Booker shortlist prizes literary establishment
The shortlist for the Man Booker Prize was announced yesterday. But the year’s best novels share the literary world with a growing mass of self-published books.
The Man Booker Prize is one of the most prestigious of the literary world. With winners like Salman Rushdie, it is the touchstone for novels that are literary, challenging and experimental.
Yesterday, the 2012 shortlist was announced. It is a varied crop: a Tudor history shares the spotlight with novels about Mumbai’s opium dens and London’s oppressive mental hospitals.
In some ways, however, the books on the shortlist are similar. Each has been approved by a publisher, redrafted by editors, launched by a top-notch agent. All have been praised by leading newspaper critics. They come from conventional publishing backgrounds.
And increasingly, this is not always the case. Now, the Booker elite shares the literary market with a new breed: the self-published author.
Today, hundreds of thousands of ambitious writers are using the internet to create e-books and share them with readers all over the world. Many use social networks to share drafts and get feedback. E-readers like the Kindle even allow authors to make money from selling their work.
The benefits are obvious. Finding a publisher often means years of struggle and rejection. And after an editor’s redrafts and corrections, some writers barely recognise their work. Why bother, some say, when with one click anyone can share their novel with millions?
And self-publishing can mean real success. When Erika James first started publishing online, she was writing fan fiction inspired by characters from Twilight. But as her work developed, it spread fast through the self-publishing community. Eventually it was picked up by Vintage books, and became the steamy novel 50 Shades of Gray – the fastest-selling paperback of all time.
James is in good company: before they became successful, great writers such as Virginia Woolf and William Blake published their writing independently. And one international publisher seems to think self-publishing could create the next Booker winner or international bestseller: Penguin recently bought Author Solutions, one of the biggest self-publishing providers, for $116 million.
Some literary types are horrified by this rise. By allowing every average, arrogant ‘writer’ to throw their terrible work at an undiscerning world, they say, it lowers cultural standards for everyone. Publishers and editors exist for a reason: to ensure the books people read are quality, not trash.
But why should we rely on the experts to tell us what we should be reading? Anyone should be able to share the work they love writing, and to pick the books they like from a wide range of different voices. Self-publishing can only make the world of books more accessible, exciting and rich.
- Has online self-publishing had a positive impact on the world of books?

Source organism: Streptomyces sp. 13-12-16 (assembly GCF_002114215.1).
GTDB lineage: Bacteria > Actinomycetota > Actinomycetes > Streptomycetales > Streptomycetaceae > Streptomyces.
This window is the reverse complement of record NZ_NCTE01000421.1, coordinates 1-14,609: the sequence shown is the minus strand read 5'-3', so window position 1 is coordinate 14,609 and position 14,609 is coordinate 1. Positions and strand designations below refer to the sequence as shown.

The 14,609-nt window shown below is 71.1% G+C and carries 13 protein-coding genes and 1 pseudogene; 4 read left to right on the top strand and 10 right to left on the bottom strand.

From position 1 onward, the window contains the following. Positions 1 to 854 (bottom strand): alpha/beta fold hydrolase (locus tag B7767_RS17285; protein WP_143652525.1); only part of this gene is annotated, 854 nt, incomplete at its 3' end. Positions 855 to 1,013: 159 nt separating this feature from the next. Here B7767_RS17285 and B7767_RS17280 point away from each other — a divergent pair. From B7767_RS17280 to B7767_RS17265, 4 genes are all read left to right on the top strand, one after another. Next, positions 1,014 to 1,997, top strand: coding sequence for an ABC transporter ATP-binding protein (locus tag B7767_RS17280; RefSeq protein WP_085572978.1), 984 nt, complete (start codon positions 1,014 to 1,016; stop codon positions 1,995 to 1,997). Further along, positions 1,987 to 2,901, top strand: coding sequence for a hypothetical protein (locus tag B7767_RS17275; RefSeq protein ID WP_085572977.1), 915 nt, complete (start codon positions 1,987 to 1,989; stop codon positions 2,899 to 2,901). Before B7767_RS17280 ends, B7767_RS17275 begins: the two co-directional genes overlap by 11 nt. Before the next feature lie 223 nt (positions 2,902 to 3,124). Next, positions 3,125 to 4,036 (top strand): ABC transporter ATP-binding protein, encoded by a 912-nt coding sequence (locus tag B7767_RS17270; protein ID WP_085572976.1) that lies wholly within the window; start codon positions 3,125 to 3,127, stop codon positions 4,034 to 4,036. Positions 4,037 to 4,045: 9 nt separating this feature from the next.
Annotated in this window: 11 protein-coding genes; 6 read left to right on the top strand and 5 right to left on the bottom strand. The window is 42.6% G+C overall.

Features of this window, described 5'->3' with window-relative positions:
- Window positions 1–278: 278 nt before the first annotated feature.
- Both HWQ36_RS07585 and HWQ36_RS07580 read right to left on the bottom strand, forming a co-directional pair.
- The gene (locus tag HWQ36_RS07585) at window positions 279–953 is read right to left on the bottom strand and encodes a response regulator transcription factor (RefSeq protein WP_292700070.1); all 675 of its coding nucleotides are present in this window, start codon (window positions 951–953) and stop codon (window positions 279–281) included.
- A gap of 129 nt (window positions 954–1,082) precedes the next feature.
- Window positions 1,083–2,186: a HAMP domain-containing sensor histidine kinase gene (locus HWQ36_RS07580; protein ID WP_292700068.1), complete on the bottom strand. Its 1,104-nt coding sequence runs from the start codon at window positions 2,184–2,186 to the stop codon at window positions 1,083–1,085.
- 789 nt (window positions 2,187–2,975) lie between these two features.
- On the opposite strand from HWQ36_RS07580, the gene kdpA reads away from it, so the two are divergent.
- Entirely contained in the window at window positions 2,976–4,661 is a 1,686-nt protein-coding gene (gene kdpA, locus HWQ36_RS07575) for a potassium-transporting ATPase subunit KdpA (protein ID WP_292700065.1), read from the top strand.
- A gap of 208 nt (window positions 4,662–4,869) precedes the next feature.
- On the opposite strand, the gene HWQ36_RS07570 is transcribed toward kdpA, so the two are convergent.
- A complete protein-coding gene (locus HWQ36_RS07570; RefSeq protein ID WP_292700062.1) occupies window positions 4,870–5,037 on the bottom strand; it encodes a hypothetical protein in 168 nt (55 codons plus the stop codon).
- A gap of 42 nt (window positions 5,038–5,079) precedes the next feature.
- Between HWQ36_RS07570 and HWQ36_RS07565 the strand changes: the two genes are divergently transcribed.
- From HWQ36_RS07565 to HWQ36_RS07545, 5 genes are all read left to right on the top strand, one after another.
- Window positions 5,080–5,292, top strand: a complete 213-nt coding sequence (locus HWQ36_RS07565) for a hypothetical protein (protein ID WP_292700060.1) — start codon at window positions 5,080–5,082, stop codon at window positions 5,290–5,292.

- Who should decide what is good or bad literature?
- Make a shortlist for your own Man Booker prize. Pick the four best novels you have ever read.
- Write a plan for your next bestselling self-published novel. How might you make your book stand out from the others on offer?
Some People Say...
“A self-published book could win the next Booker Prize.”
What do you think?
Q & A
- Is this something I can do?
- Absolutely. In fact, many teenagers have achieved phenomenal success through self-publishing. Abbie Gibbs is one of them. The 18-year-old has just signed a two-book deal with HarperCollins, after her self-published storyThe Dark Heroine had more than 16 million views of Wattpad.
- It’s big news. Wattpad is a self-publishing platform aimed particularly at young people. Users can publish their stories, read other people’s, and chat about their work. It’s possible to publish one chapter at a time, or upload a whole novel.
- Sounds amazing! How do I get involved?
- Just visit the website – it’s free to get started. But do be careful when it comes to self-publishing; some companies can charge a lot of money for editing, publishing and marketing.
- Man Booker
- The Booker is awarded to the best full-length novel in English, written by a citizen of Britain or the Commonwealth. Previous winners include Anita Desai, William Golding and J.M. Coetzee. The award is named after the companies that have sponsored it.
- Salman Rushdie
- Salman Rushdie is a leading Anglo-Indian author. His books have dealt with issues like Indian identity and Islam, and they combine magical, fantastical scenes with real life – a genre called magic realism. Rushdie won the Booker Prize with Midnight’s Children – which later went on to win the prize for the best Booker winner of all time.
- E-readers like the Kindle
- E-readers – which allow people to download books to read on tablets, rather than buying paper copies – are already changing how we read. Many people are predicting paper books – and the bookshops we buy them in – will die out altogether; others are concerned that if people can download books, like music, for free, they will become reluctant to pay for them.
- Virginia Woolf
- Woolf is a 20th Century writer, famous for a ‘stream of consciousness’ that attempted to mirror people’s actual experience of the world. Her books include To The Lighthouse and Mrs. Dalloway.
- William Blake
- Blake was a 18th and 19th Century poet, who wrote deceptively simple verses about religion, the industrial revolution, and other subjects. In his life, he was not appreciated by the general public, so instead of turning to mainstream publishers he created his own books, complete with delicate, hand-drawn paintings. Today, he is one of Britain’s best-known poets.